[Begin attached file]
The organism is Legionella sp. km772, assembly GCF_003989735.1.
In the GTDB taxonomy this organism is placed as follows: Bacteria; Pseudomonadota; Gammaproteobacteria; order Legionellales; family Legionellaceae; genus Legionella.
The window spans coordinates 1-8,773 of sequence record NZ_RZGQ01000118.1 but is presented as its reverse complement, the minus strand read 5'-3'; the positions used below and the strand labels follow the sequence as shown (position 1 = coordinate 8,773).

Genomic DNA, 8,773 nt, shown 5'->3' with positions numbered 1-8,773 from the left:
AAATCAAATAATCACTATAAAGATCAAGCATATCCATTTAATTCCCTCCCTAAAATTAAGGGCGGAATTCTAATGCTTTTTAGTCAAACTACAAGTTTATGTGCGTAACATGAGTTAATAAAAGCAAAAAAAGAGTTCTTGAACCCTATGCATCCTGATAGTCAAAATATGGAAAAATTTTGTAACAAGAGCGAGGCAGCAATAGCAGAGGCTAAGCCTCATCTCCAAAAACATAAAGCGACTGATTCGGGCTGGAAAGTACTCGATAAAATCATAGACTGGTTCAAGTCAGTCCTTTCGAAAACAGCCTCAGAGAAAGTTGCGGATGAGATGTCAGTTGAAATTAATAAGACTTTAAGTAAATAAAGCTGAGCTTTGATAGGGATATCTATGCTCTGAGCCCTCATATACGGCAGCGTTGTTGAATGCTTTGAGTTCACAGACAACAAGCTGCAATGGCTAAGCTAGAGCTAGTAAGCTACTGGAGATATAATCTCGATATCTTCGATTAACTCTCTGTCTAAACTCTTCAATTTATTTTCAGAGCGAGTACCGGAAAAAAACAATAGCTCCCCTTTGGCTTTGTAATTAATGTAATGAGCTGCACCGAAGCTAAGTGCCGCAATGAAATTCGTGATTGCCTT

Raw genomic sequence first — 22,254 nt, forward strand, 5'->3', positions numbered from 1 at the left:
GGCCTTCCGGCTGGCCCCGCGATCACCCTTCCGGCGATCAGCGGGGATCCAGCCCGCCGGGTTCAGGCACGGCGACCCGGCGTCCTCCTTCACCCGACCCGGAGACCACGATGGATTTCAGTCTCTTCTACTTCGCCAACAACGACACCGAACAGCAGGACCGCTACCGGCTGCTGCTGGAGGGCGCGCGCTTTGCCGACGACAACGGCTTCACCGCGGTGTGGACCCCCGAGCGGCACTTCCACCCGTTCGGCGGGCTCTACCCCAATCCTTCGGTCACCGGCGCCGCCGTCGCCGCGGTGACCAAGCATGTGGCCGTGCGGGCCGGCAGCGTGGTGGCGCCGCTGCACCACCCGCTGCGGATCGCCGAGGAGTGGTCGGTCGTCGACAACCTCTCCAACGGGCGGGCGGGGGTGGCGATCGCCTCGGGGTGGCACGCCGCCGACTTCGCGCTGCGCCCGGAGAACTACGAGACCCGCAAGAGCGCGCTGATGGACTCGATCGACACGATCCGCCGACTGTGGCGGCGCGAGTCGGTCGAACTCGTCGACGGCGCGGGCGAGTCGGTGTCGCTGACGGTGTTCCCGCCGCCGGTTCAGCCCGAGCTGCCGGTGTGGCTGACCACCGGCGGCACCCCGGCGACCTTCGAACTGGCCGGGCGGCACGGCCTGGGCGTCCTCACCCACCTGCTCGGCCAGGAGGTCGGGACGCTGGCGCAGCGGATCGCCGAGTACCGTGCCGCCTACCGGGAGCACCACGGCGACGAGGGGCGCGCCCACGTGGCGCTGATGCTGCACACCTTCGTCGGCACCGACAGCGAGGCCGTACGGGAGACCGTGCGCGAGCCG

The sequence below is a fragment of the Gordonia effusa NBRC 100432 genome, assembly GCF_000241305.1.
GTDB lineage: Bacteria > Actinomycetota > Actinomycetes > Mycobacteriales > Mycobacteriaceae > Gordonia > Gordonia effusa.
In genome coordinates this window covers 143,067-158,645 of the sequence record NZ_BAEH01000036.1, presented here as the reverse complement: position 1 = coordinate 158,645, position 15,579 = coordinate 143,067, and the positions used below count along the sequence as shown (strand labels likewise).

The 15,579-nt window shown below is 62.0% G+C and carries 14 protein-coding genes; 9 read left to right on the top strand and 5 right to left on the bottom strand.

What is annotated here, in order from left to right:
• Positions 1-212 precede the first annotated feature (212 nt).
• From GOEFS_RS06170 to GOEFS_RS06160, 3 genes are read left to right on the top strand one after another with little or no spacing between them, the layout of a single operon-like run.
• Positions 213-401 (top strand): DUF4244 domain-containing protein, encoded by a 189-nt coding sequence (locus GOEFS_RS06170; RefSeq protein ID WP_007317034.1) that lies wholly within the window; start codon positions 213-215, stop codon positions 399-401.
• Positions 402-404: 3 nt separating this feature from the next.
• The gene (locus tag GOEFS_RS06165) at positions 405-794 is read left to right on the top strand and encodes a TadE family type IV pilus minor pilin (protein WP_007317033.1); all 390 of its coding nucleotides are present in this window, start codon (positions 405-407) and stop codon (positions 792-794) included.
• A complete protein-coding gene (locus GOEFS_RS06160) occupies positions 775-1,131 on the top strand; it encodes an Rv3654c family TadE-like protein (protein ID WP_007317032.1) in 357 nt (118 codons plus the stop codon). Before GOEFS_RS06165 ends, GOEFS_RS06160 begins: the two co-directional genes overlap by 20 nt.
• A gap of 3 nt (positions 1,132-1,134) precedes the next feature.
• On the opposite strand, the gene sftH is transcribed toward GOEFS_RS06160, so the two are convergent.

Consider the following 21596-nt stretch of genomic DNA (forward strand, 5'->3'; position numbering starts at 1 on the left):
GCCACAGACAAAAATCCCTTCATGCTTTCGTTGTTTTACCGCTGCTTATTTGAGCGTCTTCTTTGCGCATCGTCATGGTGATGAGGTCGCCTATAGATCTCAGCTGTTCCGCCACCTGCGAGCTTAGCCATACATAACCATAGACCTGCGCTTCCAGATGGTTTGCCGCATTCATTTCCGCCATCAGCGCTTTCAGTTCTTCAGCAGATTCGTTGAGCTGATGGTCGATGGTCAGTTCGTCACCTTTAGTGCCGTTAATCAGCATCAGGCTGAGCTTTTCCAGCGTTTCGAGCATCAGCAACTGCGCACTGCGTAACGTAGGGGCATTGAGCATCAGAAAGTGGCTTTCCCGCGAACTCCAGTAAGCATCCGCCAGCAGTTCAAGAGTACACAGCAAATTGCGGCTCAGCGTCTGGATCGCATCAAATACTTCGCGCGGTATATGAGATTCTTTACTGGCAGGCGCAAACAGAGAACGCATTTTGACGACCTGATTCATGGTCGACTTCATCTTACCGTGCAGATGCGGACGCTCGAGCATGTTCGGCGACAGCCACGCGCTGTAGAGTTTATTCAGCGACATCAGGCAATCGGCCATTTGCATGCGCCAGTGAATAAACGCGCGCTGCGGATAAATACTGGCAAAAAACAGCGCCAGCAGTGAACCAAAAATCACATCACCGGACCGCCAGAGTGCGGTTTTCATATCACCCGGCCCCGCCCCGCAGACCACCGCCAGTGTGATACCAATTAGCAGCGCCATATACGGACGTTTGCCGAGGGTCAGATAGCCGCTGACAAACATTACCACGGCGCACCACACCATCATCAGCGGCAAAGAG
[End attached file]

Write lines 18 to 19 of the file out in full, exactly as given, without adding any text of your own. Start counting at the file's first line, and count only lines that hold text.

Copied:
• A complete protein-coding gene (locus GOEFS_RS06160) occupies positions 775-1,131 on the top strand; it encodes an Rv3654c family TadE-like protein (protein ID WP_007317032.1) in 357 nt (118 codons plus the stop codon). Before GOEFS_RS06165 ends, GOEFS_RS06160 begins: the two co-directional genes overlap by 20 nt.
• A gap of 3 nt (positions 1,132-1,134) precedes the next feature.